Discipline the City



While accessibility is a buzzword these days, disabled communities remain mostly unseen and unheard in public spaces. For many, accessing public facilities and spaces requires countless micro decisions and lifestyle adjustments – seemingly simple actions such as getting on and off a bus or train, or navigating crowds can become onerous tasks for persons with disabilities. This workshop aims to challenge how the everyday can be better designed for those with disabilities – from the streets that we walk on, to workplace cultures and the implications of Singapore ratifying the United Nations Convention for the Rights of Persons with Disabilities (UNCRPD) in August 2013.

Participants will experience an accessibility discovery trail, involving a short exercise on spotting areas within the built environment which can be improved on. After a discussion and brainstorming about how the public can think about accessibility in urban space(s) for those with disabilities, and what constraints and opportunities exist within them, participants will also be encouraged to find out what else they can do to initiate or collaborate on projects that could help improve accessibility.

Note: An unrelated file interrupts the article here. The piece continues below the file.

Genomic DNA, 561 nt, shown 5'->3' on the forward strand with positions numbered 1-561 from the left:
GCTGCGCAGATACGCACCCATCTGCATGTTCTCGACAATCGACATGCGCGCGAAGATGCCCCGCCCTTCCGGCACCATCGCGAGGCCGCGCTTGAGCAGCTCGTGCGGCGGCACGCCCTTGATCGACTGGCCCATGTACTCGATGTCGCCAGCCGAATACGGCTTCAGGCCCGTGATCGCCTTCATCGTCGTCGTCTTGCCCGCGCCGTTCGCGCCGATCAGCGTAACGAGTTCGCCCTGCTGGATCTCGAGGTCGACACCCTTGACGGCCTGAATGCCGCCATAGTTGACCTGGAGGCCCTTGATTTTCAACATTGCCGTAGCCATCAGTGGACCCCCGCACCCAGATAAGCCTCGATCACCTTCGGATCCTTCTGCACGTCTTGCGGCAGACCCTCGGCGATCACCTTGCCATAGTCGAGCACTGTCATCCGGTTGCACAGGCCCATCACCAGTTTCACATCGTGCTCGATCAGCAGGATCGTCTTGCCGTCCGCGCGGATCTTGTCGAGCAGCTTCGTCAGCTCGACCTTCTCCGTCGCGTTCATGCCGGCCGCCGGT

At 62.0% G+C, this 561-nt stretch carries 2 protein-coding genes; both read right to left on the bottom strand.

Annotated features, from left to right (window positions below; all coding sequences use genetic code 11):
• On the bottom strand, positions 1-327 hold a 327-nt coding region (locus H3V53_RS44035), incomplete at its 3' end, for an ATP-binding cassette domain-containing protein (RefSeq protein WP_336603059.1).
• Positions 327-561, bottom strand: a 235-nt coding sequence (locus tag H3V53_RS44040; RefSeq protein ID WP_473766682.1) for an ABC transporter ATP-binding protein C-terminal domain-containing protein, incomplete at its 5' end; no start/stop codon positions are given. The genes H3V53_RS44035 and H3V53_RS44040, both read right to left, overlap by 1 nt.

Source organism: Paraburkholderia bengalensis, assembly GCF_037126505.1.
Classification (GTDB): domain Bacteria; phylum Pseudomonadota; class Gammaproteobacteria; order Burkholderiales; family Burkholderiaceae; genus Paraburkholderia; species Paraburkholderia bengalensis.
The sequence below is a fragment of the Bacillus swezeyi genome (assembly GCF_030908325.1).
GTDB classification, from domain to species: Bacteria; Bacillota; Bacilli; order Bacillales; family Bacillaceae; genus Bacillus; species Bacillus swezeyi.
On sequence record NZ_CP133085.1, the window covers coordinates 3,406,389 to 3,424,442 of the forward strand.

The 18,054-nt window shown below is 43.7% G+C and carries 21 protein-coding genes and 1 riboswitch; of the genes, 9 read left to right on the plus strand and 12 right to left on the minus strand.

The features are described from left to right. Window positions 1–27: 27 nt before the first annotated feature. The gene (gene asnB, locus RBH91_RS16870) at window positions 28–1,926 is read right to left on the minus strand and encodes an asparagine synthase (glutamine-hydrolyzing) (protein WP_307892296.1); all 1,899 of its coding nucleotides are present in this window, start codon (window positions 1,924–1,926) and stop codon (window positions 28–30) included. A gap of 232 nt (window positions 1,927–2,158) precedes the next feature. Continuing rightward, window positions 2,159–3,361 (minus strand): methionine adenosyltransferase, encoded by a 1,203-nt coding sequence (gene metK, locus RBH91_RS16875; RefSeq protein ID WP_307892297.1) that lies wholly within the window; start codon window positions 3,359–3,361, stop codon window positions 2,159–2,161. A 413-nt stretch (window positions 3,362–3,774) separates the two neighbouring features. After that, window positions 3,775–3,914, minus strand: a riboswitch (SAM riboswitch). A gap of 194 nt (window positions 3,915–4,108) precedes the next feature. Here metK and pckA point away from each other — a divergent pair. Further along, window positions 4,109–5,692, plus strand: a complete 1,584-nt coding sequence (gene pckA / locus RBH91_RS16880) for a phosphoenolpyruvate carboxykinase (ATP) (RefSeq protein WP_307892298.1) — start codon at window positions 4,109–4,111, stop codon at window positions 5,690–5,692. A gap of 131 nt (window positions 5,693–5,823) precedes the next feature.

This workshop is open to all.


Danielle Hong
Danielle is currently a researcher with the National Volunteer & Philanthropy Centre. She was previously a research associate at the Institute of Southeast Asian Studies (ISEAS) and the Institute of Policy Studies (IPS), looking at migration, integration and multiculturalism. She is finishing up a working paper funded by ISEAS on the emergence of ground-up initiatives in Singapore, and is interested in cultural activism and new forms of social collectives in relation to civil society.

Lim Jingjie
Jingjie works in the Strategic Partnership Team at the National Volunteer & Philanthropy Centre, engaging non-profit organisations and looking into how we can encourage more citizens to organise their own ground-up movements to do good. He is interested in ways people can build a more inclusive environment and has experience volunteering in the Deaf community and starting his own initiative to advocate for more captions/subtitles in academic videos to benefit deaf and hard-of-hearing learners as well as visual learners.